We have all seen nature shows with footage of bighorn sheep rearing up and "butting heads" with each other using their heads and enlarged horns. People often assume other animals with horns and comparable head structures have similar behaviors. For a long time this was the case for the dome-headed dinosaurs, the pachycephalosaurids (pack-y-sef-a-lo-sore-ids), who were thought to use their thick, domed skulls in fights and mating displays. But new research presented at the recent Society of Vertebrate Paleontology meetings shows that, as is often the case with animal behaviors, the situation is more complex for both living horned animals and the extinct dinosaurs.
Joseph Peterson and Collin Dischler, both of the University of Wisconsin-Oshkosh, began by looking at living bovids, which are hoofed animals with horns that include goats and sheep. They noted that these animals all use their horns differently in displays and contests over mates. "They all have different horn shapes for different fighting styles," said Peterson. Bighorn and Dall sheep "butt heads," but American bison just "head shove" without big impacts. Domestic and mountain goats "flank butt," hitting each other on the hips and sides.
Perhaps not surprisingly, these different fighting styles leave different injury patterns on skulls and skeletons. Peterson and Dischler reasoned that looking at injury patterns on the skulls of pachycepalosaurids would allow them to make better inferences about the behavior of these extinct animals.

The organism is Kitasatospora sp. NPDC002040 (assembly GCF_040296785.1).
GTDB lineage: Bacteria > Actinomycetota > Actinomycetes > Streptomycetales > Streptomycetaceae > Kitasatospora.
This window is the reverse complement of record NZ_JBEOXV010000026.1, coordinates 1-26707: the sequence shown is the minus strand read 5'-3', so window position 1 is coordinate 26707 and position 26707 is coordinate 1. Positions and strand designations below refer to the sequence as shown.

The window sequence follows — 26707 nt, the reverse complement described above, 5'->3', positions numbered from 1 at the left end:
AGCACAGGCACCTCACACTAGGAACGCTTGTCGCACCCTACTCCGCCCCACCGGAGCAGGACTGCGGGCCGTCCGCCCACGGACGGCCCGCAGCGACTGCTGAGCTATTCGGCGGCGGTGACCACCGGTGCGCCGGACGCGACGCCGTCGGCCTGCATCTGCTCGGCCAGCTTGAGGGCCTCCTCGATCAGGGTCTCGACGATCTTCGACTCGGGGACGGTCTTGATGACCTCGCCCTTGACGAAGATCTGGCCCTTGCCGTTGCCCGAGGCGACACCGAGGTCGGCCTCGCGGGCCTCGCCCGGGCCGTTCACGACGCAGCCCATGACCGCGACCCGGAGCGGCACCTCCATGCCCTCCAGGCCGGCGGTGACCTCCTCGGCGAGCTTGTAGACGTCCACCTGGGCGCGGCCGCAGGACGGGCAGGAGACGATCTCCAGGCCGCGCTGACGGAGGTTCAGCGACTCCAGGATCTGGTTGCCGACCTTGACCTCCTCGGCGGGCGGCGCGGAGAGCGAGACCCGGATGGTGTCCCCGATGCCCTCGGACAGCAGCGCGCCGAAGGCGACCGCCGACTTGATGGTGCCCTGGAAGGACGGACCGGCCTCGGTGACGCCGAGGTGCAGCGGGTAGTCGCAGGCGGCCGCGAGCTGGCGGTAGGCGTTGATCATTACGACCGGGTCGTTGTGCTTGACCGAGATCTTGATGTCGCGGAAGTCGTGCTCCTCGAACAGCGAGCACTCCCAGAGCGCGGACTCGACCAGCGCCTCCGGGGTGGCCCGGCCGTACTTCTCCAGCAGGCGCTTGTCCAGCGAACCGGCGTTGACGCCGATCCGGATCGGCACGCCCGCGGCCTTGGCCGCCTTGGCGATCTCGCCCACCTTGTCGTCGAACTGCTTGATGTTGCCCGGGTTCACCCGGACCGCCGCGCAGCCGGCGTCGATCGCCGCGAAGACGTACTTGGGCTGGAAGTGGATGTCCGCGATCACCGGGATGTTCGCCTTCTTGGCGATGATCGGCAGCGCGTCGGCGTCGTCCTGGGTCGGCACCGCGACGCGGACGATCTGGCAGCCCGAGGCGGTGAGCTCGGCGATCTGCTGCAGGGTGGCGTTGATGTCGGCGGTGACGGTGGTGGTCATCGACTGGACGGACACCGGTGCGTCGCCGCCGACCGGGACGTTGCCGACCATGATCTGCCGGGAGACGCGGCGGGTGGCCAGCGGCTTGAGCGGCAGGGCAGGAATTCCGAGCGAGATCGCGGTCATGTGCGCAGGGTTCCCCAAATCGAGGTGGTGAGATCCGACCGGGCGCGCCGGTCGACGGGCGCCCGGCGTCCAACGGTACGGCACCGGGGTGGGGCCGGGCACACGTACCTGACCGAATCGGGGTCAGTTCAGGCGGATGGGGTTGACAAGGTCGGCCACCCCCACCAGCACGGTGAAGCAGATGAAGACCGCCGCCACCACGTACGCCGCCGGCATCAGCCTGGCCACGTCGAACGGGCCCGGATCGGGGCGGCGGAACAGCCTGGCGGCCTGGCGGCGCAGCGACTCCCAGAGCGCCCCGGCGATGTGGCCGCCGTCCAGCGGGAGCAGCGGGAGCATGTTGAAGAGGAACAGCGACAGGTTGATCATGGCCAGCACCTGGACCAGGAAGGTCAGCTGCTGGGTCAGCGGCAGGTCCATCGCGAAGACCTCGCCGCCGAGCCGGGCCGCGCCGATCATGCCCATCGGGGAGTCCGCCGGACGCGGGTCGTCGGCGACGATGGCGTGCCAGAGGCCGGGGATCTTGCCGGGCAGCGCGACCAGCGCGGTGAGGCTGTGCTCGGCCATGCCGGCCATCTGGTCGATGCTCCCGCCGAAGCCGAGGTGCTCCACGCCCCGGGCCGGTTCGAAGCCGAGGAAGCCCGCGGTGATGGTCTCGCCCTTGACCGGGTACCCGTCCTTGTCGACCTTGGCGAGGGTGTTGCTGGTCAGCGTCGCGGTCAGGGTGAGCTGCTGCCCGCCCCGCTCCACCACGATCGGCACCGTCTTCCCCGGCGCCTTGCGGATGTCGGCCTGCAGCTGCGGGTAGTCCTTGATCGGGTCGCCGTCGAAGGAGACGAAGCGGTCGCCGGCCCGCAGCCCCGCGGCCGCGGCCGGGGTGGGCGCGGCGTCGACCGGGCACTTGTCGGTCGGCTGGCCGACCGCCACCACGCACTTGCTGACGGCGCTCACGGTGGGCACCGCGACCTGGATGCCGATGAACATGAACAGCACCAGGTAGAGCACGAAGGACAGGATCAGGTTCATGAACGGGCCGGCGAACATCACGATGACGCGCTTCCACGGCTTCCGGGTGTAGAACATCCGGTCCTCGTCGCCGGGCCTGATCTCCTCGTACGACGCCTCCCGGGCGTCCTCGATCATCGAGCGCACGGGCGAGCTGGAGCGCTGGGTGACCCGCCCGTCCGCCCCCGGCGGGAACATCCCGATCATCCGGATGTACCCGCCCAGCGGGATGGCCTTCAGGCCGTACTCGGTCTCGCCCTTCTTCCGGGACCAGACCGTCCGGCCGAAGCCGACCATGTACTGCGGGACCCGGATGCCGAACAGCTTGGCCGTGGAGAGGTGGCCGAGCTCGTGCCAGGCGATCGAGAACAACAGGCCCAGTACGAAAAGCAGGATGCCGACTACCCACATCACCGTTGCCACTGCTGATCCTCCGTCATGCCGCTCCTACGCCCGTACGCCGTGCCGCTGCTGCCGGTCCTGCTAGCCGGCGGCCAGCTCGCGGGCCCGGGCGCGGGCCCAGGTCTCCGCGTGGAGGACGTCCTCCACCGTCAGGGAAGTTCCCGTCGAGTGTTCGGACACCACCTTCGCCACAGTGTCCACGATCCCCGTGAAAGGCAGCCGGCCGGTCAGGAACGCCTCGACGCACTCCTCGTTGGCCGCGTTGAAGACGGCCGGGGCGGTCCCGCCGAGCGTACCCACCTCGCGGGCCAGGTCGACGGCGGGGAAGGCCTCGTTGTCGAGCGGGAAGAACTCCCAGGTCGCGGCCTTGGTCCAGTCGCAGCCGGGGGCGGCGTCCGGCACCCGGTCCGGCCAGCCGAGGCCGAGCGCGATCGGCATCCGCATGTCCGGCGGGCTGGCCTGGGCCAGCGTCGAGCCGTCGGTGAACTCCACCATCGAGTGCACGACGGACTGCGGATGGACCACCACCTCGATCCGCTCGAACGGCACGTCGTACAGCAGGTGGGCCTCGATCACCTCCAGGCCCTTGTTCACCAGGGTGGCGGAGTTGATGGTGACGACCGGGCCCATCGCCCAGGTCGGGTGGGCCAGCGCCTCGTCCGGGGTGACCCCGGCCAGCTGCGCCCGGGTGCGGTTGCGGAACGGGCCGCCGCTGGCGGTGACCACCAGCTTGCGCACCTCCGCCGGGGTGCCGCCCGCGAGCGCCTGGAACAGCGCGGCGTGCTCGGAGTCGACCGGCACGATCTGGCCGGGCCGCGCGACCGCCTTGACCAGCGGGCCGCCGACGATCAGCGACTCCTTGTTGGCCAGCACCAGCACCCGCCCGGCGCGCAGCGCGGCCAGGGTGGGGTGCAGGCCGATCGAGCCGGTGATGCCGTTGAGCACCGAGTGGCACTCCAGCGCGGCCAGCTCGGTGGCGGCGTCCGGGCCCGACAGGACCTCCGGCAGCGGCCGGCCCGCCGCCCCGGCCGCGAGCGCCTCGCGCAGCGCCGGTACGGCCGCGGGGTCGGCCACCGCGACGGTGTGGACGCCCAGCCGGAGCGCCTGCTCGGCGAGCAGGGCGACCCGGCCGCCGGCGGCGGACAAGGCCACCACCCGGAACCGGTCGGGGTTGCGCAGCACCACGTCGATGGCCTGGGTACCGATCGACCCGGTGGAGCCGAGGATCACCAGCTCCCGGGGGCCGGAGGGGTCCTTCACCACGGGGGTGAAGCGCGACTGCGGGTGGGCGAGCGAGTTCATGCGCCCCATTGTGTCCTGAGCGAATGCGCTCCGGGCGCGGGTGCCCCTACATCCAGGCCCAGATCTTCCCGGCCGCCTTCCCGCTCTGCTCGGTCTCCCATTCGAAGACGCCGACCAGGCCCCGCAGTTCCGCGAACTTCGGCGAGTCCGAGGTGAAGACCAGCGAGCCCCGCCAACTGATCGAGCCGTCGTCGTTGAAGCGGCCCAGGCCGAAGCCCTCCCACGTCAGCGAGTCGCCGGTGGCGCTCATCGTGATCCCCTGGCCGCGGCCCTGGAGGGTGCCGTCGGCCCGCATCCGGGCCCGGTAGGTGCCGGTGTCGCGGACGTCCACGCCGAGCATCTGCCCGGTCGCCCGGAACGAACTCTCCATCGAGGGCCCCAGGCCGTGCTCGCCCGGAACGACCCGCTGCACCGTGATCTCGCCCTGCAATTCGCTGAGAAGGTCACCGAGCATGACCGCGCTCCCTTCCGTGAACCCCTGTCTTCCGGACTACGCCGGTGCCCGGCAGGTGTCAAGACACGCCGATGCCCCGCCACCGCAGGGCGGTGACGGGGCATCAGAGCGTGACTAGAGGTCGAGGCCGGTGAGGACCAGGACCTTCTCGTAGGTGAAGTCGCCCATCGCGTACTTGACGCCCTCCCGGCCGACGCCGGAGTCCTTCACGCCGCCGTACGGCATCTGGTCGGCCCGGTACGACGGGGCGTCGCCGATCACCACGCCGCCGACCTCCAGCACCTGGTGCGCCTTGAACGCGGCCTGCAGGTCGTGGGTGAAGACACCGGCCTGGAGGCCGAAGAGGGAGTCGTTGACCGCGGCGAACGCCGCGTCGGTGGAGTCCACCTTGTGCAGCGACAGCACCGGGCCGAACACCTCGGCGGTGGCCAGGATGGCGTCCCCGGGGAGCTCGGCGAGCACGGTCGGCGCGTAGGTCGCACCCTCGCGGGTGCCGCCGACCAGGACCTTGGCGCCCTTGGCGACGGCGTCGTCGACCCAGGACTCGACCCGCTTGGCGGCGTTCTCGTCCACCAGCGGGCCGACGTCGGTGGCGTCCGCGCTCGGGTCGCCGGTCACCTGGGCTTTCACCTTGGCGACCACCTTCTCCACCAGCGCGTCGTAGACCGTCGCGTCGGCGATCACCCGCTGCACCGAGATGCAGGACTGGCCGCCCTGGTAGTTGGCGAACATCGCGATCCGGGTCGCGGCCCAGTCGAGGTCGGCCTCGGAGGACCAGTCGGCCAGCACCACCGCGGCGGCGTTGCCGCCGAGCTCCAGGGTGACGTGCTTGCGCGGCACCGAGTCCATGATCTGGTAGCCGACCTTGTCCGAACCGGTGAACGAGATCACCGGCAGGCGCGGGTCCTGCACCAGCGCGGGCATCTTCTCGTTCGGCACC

The researchers discovered differences in the pattern of injuries on the skulls of different types of pachycephalosaurids. "Tall, high-peaked dome specimens that possess injuries typically show a high abundance of injuries to the back of the skull while lower, flat, or broad domes show a high abundance of injuries on the front of the skull." These injuries imply that larger-domed pachycephalosaurids were probably "head-butters" or "head-shovers," whereas smaller but higher-domed species were "flank-butters."
"This is the first time that anyone has looked at a whole bunch of fossils from dome-headed dinosaurs to identify possible injuries from head-butting. Despite decades of work, many of the previous interpretations of behavior in dome-headed dinosaurs have been based on limited samples or single lines of evidence," said Andrew Farke of the Raymond M. Alf Museum of Paleontology, who was not involved in the study but has studied the heads of dinosaurs.
Like many paleontological studies that try to understand the behavior of extinct organisms, this study used data from modern animals to make inferences about the past. "The present is the key to the past" is often the paleontologist's credo, and this study used that practice to reveal a more complex, and interesting, picture about one of the more iconic dinosaur groups.
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